All About Betta Fish Bowl Size

Last Updated on October 6, 2020

What size bowl or tank can you keep your betta fish in? Opinions vary widely, but anything between one and five gallons is probably okay for a single betta fish. Half-gallon bowls can be used, but you’ll need to change the water every 2-3 days. Ideally, the bowl or aquarium should be at least 2 gallons. With a 2 gallon tank, you’ll probably be able to keep your betta healthy with water changes every 7 to 9 days. One gallon bowls need to be cleaned every 5 days. This assumes, also, that you aren’t overfeeding the fish.

In a recent poll, International Betta Congress members voted on the size of the tank they use for spawning a pair of bettas. 26% of them use 5-gallon tanks or smaller. 61% use 10-gallon tanks, and 3% use 20-gallon tanks. If 87% of those respondents think a 10-gallon tank or smaller is okay for two betta fish, putting one betta in a 4-gallon bowl will probably be just fine.

It’s also wise to use the old aquarium to fish the golden rule of one inch of fish per gallon of aquarium volume. At 3 inches in length, that would mean the average male betta needs a 3-gallon tank.

Other sources on betta fish aquarium size have focused more on the length and height of the bowl rather than its volume. They recommend betta aquariums be no more than a foot deep, and should be at least 6 inches wide. The depth is important because in the wild bettas live in very shallow water – frequently 6 inches or less, often only 2-3 inches. The length of the tank is important so the fish can swim back and forth and get some exercise. Though 6 inches is the length quoted for the fish to get some exercise, realistically it seems a fish would need at least 12 inches length and width in a bowl (or a tank) to really get moving.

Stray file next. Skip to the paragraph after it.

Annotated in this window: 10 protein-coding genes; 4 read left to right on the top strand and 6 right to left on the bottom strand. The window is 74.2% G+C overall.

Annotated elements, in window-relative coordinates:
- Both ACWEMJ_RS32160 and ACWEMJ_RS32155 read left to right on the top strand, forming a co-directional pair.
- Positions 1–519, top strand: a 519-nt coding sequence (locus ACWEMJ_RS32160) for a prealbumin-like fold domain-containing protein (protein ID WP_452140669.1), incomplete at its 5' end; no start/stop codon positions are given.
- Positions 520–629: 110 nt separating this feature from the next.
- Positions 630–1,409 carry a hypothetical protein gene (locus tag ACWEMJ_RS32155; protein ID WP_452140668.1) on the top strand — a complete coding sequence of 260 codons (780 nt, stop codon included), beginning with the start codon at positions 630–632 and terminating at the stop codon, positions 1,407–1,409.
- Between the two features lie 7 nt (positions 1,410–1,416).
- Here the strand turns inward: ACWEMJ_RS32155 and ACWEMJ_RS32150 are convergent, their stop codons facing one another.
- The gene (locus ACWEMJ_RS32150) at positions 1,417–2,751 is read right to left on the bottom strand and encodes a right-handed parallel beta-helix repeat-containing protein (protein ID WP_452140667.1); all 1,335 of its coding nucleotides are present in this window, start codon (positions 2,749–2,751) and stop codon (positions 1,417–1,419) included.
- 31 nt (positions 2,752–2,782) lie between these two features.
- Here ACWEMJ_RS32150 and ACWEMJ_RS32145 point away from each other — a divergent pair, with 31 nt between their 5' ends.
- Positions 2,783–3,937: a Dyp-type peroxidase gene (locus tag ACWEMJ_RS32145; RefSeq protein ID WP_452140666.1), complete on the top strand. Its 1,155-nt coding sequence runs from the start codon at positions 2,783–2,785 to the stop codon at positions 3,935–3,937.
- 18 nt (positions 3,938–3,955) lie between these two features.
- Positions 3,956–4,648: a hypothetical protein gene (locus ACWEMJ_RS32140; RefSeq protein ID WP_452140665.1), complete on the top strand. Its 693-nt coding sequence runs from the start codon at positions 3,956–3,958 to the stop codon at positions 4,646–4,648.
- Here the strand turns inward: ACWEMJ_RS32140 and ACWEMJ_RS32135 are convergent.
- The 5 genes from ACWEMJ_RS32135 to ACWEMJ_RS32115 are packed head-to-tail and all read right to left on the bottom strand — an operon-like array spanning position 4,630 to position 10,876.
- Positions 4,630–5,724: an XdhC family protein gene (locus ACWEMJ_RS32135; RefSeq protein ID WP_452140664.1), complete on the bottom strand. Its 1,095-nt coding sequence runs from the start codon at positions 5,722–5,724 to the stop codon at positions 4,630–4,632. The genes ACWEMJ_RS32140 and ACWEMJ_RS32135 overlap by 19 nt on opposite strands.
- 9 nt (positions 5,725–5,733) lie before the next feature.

A “baby” 4-gallon biOrb aquarium kit is 13.5 inches in diameter. While this is considerably more expensive than just a basic glass tank, it is a complete system, and its nicer looking than a square tank would be. If you want to have a betta in your office, the biOrb is a good choice. It comes with a filter, a heater, and a light, so while its more expensive than a straight glass tank, after all the extras are added in, its about as much as a traditional tank.

Some commercially available data bowl containers are 1/2 gallon or even a quart. For those of us who forget, there are four quarts in a gallon. These containers are just barely adequate. If you really want your fish to live for more than a year, you need a larger bowl. A 2 1/2 gallon standard size tank is 12 inches long, 6 inches wide and 8 inches tall. This is a pretty good choice for a betta aquarium – though you’re going to need to fill it up to only 6 inches deep so the fish has a harder time jumping out. This will reduce the tank volume to about two gallons.

A five-gallon tank is ideal. At 16 inches long, 8 inches wide, and 10 inches tall, the fish will have plenty of room to move around. If you aren’t using a cover on the tank, keep the water level two inches below the rim as a jumping barrier.

Having a little extra room to allow you to keep a cleaner fish in the tank, too, which will, as the name goes, keep the tank cleaner. Chinese algae eaters, clown loaches, and other kinds of small catfish are good choices. You want something that will stay small and is non-aggressive. If the pet store doesn’t have anything like that, opt for a snail or two.